Electric Vehicles

Shanghai Electric ups Chinese EV bet

Enovate used to be a low-end EV maker but has now secured fresh Series A funding for a full brand overhaul as competition in the market heats up.

Nothing yet seems to be able to stop Chinese investor enthusiasm for electric vehicle makers, not even subsidy cuts and not even for new players.

On Sunday, one such startup, Enovate, said it had secured more than Rmb2 billion ($298 million) in Series A funding led by Hong Kong-listed Shanghai Electric.

It is a comparatively large sum of money for a relatively little-known electric vehicle (EV) brand, and all the more remarkable given Enovate has yet to start full production.

Indeed, the proceeds of the fundraising are to be used to build the company almost from scratch –from production facilities through to branding and research.

But then, technically, Enovate is a revamped brand. A month ago it was a company called Dearcc that produced mini EVs with a range of only around 255km per charge and had franchises in third- and fourth-tier Chinese cities, targeting price-sensitive buyers.

The decision to change names and switch to the production of high-end SUVs with 500km driving ranges came in July.

 

To this end, Enovate has raised a total of Rmb6.5 billion ($969 million). Its new manufacturing base in the eastern Chinese city Shaoxing is scheduled to begin operations in the second half of 2019 and a new distribution network is in the process of being built out.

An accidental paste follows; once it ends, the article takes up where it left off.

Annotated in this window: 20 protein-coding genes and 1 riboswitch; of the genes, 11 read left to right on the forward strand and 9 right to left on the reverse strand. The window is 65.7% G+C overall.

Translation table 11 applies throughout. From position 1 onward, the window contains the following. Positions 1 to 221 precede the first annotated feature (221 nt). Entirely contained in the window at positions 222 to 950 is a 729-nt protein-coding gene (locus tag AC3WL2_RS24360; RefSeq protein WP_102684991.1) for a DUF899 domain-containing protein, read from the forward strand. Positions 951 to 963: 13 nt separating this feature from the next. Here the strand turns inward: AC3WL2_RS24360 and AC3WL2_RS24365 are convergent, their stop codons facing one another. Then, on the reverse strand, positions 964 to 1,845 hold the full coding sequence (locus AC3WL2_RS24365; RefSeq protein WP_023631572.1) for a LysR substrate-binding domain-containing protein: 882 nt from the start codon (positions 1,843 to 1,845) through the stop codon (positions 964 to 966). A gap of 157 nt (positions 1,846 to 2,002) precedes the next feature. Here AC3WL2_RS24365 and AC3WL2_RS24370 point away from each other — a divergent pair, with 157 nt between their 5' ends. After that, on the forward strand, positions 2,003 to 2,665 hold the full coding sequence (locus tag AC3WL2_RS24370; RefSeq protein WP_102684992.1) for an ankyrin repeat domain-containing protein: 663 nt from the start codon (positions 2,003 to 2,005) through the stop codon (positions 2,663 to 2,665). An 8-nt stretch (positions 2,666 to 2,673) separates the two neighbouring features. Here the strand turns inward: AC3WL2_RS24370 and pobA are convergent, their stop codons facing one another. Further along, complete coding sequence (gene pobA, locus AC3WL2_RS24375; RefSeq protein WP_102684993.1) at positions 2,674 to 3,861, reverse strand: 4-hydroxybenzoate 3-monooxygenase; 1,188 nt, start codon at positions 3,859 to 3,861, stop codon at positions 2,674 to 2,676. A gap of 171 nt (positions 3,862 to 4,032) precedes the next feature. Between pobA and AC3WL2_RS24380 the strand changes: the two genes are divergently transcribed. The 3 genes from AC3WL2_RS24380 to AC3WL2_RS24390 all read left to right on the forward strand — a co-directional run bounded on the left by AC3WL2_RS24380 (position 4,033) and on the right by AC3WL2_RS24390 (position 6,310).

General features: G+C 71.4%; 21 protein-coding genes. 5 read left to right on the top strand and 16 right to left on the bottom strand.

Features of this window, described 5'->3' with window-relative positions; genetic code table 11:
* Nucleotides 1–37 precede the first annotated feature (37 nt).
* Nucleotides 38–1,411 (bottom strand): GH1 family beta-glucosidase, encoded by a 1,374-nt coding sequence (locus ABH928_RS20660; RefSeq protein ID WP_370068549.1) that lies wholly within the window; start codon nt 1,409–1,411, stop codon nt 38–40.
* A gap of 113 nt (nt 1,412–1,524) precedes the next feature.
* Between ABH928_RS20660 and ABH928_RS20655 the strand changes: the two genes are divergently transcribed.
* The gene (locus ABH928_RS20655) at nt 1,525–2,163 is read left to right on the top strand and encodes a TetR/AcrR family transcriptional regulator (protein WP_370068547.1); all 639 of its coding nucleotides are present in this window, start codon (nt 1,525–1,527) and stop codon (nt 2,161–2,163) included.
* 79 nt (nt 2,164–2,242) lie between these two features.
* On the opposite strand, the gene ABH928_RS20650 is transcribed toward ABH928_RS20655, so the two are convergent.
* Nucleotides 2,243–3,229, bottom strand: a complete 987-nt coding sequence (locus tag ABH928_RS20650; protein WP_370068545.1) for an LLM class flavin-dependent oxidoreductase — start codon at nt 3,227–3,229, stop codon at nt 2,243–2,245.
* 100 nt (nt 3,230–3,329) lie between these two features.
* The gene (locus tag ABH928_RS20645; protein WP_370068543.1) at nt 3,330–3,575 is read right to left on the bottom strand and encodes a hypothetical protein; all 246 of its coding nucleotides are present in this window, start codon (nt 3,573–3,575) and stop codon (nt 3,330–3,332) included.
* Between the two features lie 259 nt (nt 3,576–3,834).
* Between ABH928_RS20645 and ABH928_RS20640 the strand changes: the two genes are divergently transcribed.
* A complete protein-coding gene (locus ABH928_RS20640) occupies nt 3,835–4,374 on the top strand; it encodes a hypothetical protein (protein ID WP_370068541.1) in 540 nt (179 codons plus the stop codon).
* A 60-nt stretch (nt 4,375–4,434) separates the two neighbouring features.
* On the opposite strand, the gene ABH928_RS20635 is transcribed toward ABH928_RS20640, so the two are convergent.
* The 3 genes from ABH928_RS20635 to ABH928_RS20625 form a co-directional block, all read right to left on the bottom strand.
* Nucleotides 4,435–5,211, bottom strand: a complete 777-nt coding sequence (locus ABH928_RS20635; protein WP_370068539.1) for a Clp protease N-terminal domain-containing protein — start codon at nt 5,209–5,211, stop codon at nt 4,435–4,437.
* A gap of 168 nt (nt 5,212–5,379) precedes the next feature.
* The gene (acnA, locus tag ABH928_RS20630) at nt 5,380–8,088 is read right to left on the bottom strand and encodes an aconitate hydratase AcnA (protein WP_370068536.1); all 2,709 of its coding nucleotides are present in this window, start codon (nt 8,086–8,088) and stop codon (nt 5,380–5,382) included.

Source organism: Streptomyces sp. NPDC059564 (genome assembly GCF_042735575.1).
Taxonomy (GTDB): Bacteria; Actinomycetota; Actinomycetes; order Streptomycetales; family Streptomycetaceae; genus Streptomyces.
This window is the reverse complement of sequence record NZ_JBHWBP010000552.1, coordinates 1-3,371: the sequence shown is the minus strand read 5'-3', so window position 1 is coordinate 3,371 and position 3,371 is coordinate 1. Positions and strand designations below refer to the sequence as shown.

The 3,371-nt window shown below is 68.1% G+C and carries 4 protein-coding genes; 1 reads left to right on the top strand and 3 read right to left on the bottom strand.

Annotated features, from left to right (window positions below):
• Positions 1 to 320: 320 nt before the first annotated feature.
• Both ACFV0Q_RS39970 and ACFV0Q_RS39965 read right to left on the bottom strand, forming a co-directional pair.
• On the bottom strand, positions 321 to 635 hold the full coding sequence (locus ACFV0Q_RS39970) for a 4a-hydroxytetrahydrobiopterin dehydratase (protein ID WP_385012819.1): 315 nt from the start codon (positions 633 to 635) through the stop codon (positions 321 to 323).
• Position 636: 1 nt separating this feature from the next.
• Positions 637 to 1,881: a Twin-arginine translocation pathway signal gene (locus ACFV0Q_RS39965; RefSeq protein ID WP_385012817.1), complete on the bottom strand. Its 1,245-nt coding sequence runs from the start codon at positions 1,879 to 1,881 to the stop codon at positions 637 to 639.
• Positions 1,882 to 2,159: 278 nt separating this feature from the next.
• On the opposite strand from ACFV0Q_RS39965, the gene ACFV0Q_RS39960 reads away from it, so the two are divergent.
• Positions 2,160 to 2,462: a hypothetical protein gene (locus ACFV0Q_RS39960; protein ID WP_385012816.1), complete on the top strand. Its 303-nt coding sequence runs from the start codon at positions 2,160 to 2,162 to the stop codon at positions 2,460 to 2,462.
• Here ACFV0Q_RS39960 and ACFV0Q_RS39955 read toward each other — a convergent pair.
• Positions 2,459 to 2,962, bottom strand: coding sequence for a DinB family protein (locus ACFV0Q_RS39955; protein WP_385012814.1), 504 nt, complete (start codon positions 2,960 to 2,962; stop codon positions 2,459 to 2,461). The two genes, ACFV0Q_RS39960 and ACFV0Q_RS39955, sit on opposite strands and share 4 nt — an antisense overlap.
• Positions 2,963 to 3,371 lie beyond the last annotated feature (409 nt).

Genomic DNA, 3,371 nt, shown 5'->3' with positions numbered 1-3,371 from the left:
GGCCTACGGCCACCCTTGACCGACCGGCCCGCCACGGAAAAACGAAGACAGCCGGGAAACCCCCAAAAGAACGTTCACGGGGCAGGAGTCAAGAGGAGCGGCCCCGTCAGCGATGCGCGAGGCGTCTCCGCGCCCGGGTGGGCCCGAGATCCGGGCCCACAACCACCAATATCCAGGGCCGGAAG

Crucial, perhaps, for investors is the involvement of several Chinese state-owned companies and banks. State-backed Industrial Securities, for example, is a long-time investor, along with power generator Shanghai Electric and some industry funds.

CHANGING CONSUMER TASTE

Also, it makes sense for Enovate to start producing better vehicles since customers are bound to get pickier as the EV technology improves and disposable income grows. Delivering more mileage and a higher-quality finish are essential if electric car makers are to survive.

The competition between EV makers in China is increasingly less about the price and more about the technology. And government subsidy cuts in March are unlikely to disrupt the industry's growth, argue Fitch Ratings in a recent report.

Commercial demand for EVs is also seen supporting total sales, which helps explain why EV fundraisings haven't slowed so far in 2019, given also the $448 million Series C fundraising in March for WM-Motor and the $650 million convertible bond issue for startup NIO in January.

Enovate has priced its first vehicle ME7 in a mid-to-high-end range, at around $59,600. This is almost double the price of WM-Motor’s flagship vehicle and almost 80% higher than XPeng’s, which are better-known brands among consumers.

But Enovate is aiming big and its investors appear ready to back it in its ambitions. The company is already said to be starting the next round of fundraising and aims to launch eight products in the next five years.

It is also developing fuel-cell EVs that will not need batteries.

Nonetheless, it remains to be seen how this new EV brand on the block will be accepted by the end-consumer.

¬ Haymarket Media Limited. All rights reserved.

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